If you’re the one in the relationship making all the decisions, ask yourself why that is. Do you have the urge to exert control over money matters? How good are you at welcoming your spouse’s opinion about financial issues and listening to those ideas with an open mind? Effective mutual decision-making requires a willingness to collaborate and compromise—even if you’ve always handled the finances or you know more about investing than your spouse does.

3. Discuss your goals—shared and individual

Sure, you’ve probably done this, but when was the last time you compared notes about what you both want from life? Most people’s goals for themselves as individuals and as a couple change at least somewhat over time, so a check-in is a good idea. You can even make separate lists of big goals, rate them 1 to 10 in terms of importance and compare your lists. 

Being clear on your various desired outcomes can potentially help both of you make better decisions and compromises about saving, spending, investing and other financial topics. Say, for example, that one of you wants to travel the world while the other wants to spend as much time as possible with your heirs. A middle ground could involve renting houses in countries you want to visit and inviting family members to join you on those vacations. 

Your goals can also serve as reminders of why you take certain actions. Whenever you discuss a potential financial decision, consider whether it moves you closer to (or further from) the objectives you’ve discussed. 

4. Clarify your respective tolerance for risk

It’s common for one spouse to feel comfortable with investing aggressively while the other favors a more conservative investment approach. This difference in risk tolerance levels can create tension when trying to make shared decisions about, say, the percentage of your assets to hold in equities versus fixed-income investments. That tension can soar in retirement, when an investment portfolio may be the primary source of income. 

Some considerations for coming to an agreement if the two of you have different risk profiles include:

  • Your wealth relative to your goals. If as a couple you’ve already built more than enough wealth to achieve your key goals, you might decide to emphasize investments focused on the preservation of wealth. Conversely, you might decide that your wealth means you can afford to invest more in stocks and withstand any volatility. There’s no single answer that’s perfect for everyone. Rather, it’s about weighing how much risk you can afford to take against how much risk you actually need to take. 
  • The value of peace of mind. Perhaps one of you is happy to live more simply if it means your net worth won’t fluctuate greatly from year to year. If having that comfort is deeply important to your marriage, consider whether you’re willing to adjust your own expectations in terms of lifestyle and portfolio construction. 

Ultimately, you might decide to adjust your asset allocation to where it makes the more conservative person most comfortable. Conversely, you could decide to meet in the middle with a portfolio that may be more volatile than you prefer but more conservative than your spouse would choose. Again, there’s no perfect answer—the key is to have the conversation and arrive at a strategy you both can live with.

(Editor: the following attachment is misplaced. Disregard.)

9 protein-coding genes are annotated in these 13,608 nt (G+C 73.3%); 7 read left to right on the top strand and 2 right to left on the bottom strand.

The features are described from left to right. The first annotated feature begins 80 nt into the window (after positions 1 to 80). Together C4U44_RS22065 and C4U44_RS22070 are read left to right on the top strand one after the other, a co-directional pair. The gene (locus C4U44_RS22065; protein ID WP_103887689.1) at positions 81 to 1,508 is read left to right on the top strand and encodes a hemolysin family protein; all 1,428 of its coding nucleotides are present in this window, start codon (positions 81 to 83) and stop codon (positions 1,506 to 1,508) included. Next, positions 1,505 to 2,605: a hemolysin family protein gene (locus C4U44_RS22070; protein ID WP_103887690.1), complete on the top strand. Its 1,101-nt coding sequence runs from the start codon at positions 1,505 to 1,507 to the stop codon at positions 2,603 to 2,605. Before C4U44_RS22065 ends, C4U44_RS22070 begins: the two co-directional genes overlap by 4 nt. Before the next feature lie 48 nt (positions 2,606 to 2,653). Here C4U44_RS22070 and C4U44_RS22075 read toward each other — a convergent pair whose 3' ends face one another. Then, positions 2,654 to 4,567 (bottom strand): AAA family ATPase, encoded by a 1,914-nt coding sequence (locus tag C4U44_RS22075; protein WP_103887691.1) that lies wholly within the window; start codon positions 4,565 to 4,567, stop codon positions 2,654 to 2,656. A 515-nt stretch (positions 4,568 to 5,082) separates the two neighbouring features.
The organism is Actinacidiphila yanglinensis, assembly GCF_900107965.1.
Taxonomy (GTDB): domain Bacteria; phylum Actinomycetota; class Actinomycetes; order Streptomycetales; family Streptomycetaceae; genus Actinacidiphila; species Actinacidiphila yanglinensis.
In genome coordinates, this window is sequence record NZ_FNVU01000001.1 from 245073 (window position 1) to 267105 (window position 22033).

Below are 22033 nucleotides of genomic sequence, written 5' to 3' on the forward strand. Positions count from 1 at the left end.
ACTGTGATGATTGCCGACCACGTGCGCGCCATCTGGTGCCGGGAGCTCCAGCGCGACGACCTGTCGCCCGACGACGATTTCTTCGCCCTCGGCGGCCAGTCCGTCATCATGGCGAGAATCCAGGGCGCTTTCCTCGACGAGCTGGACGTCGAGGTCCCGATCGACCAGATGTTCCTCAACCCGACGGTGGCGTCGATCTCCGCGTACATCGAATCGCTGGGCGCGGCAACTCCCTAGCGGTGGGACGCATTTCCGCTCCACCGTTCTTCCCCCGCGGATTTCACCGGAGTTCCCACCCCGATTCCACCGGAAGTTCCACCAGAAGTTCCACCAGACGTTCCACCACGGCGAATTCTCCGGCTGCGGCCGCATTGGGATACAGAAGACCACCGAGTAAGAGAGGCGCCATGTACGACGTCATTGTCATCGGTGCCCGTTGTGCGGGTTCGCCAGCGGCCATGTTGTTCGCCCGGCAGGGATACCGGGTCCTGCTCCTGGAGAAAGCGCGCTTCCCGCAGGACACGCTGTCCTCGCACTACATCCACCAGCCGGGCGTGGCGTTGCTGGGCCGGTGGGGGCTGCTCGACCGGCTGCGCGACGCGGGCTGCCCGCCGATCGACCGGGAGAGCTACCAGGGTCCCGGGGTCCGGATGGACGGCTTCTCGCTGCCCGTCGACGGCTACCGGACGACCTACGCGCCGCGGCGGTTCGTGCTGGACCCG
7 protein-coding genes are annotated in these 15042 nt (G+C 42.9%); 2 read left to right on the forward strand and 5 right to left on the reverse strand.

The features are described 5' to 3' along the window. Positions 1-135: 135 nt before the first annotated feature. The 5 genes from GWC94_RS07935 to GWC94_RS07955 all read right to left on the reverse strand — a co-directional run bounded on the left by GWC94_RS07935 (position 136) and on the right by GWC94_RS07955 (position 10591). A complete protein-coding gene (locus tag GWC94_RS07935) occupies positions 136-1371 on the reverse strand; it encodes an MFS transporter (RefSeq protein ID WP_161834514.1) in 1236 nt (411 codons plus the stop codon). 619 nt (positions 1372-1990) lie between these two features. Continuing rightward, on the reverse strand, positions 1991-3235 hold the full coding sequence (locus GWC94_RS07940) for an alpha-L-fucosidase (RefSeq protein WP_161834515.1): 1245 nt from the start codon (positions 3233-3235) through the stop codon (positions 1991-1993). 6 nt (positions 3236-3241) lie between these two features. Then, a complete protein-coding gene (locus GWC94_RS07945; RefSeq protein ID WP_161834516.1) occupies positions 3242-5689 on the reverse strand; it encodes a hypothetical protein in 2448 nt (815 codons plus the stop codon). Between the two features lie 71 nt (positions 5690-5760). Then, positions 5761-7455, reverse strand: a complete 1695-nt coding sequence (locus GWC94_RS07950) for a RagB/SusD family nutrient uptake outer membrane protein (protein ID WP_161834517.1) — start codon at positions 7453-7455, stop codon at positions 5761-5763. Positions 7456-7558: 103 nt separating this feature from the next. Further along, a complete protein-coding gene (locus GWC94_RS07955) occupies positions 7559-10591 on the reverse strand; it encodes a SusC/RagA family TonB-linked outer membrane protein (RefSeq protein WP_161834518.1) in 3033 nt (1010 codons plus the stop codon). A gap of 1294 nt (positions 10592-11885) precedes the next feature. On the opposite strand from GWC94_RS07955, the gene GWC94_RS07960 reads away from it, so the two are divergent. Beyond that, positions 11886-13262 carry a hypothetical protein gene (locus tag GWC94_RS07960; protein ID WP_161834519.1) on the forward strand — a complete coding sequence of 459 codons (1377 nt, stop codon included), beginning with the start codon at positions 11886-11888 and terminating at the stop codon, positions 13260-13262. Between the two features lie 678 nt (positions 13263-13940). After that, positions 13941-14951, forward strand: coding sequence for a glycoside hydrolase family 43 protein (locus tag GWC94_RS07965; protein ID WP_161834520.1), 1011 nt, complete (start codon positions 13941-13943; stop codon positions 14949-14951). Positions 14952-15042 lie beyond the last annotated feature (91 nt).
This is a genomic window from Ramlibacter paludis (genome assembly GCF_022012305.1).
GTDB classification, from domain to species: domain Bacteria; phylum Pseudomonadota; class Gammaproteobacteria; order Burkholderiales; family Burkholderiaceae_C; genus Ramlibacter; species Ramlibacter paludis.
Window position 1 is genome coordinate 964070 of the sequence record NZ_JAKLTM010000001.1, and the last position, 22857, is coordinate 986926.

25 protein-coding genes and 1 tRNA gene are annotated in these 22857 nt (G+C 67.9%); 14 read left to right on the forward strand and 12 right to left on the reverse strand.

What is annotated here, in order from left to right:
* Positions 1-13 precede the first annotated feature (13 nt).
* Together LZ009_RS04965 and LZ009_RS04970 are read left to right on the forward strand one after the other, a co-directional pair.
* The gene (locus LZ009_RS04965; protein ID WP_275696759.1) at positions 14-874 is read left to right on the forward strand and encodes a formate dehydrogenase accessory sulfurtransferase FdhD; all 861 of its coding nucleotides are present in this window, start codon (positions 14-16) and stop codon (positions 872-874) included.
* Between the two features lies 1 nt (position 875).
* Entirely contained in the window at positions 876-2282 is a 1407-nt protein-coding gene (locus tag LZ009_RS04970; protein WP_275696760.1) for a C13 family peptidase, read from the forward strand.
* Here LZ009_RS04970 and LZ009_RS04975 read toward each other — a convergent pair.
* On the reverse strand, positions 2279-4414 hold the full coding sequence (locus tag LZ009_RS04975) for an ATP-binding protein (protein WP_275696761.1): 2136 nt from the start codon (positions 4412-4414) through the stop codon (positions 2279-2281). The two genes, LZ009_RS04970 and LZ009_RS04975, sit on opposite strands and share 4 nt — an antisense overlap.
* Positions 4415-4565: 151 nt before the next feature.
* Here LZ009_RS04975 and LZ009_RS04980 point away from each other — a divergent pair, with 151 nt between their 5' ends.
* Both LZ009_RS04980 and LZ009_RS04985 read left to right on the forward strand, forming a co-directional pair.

5. Enlist your advisor

Of course, a trusted professional can help you consider these and other crucial financial issues as a married couple and find a path to agreement. They can also help you cut through any confusion so you can focus on what taking (or avoiding) an action would mean to your bottom line—and your peace of mind. For starters, make sure you both attend meetings with your advisors so you know what everyone involved in your financial life is thinking, and why.


Like marriage, managing money is a partnership. If you take steps to work well with your spouse when it comes to your assets, both of you can potentially find yourselves happier, healthier and wealthier “so long as you both shall live.”

Jason Glisczynski is co-owner and principal advisor for Silvertree, LLC.  Investment Advisory Services offered through Brookstone Capital Management (BCM) LLC, a Registered Investment Advisor. Silvertree, LLC and BCM are separate companies.  Visit www.silvertreeplan.com for more information. 

VFO Inner Circle Special Report
By John J. Bowen Jr.
© Copyright 2023 by AES Nation, LLC. All rights reserved.

No part of this publication may be reproduced or retransmitted in any form or by any means, including but not limited to electronic, mechanical, photocopying, recording or any information storage retrieval system, without the prior written permission of the publisher. Unauthorized copying may subject violators to criminal penalties as well as liabilities for substantial monetary damages up to $100,000 per infringement, costs and attorneys’ fees. 

This publication should not be utilized as a substitute for professional advice in specific situations. If legal, medical, accounting, financial, consulting, coaching or other professional advice is required, the services of the appropriate professional should be sought. Neither the author nor the publisher may be held liable in any way for any interpretation or use of the information in this publication.

The author will make recommendations for solutions for you to explore that are not his own. Any recommendation is always based on the author’s research and experience.

The information contained herein is accurate to the best of the publisher’s and author’s knowledge; however, the publisher and author can accept no responsibility for the accuracy or completeness of such information or for loss or damage caused by any use thereof.